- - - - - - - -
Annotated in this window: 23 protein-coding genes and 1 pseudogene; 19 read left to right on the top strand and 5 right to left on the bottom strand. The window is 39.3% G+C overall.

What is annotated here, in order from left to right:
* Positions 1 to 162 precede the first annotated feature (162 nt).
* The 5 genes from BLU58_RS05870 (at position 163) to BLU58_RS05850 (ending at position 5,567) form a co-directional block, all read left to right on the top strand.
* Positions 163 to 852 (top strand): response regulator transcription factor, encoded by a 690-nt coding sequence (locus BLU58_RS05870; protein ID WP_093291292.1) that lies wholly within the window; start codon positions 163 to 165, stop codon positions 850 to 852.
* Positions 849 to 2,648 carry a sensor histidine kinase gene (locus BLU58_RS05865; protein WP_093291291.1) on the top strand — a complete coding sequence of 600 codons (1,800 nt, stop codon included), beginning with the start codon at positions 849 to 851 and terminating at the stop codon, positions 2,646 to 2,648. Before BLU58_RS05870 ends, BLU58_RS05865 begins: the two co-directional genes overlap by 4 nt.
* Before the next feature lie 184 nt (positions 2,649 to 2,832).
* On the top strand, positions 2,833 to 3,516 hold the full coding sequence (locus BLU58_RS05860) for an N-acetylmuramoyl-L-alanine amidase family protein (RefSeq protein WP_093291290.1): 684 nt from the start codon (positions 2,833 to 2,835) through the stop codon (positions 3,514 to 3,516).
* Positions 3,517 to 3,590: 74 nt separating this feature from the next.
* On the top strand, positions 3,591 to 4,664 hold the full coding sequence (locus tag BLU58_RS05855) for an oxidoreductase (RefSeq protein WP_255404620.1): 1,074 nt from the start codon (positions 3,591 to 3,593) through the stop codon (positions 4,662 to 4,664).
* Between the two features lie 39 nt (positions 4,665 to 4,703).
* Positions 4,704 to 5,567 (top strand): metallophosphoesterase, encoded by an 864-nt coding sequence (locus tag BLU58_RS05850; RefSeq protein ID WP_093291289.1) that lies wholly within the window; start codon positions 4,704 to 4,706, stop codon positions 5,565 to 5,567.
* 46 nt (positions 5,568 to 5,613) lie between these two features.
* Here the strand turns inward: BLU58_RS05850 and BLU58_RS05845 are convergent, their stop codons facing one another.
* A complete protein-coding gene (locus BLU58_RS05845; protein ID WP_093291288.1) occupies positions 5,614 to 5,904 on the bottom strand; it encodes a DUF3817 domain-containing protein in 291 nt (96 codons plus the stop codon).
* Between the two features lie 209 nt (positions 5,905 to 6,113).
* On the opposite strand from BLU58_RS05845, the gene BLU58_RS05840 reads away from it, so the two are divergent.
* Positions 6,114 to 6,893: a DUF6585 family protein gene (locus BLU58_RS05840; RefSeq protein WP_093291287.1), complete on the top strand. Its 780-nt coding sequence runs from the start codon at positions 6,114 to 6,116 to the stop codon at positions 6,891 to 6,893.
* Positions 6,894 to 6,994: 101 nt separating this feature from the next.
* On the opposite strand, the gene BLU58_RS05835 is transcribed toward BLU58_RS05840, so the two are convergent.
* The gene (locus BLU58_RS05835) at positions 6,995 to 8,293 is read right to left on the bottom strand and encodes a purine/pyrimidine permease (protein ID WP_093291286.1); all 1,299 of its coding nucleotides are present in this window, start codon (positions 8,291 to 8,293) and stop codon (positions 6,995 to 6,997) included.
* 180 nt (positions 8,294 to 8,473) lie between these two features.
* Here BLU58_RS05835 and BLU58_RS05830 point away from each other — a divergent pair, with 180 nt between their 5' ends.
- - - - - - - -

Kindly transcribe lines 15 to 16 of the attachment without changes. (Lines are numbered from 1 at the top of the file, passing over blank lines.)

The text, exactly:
* A complete protein-coding gene (locus BLU58_RS05845; protein ID WP_093291288.1) occupies positions 5,614 to 5,904 on the bottom strand; it encodes a DUF3817 domain-containing protein in 291 nt (96 codons plus the stop codon).
* Between the two features lie 209 nt (positions 5,905 to 6,113).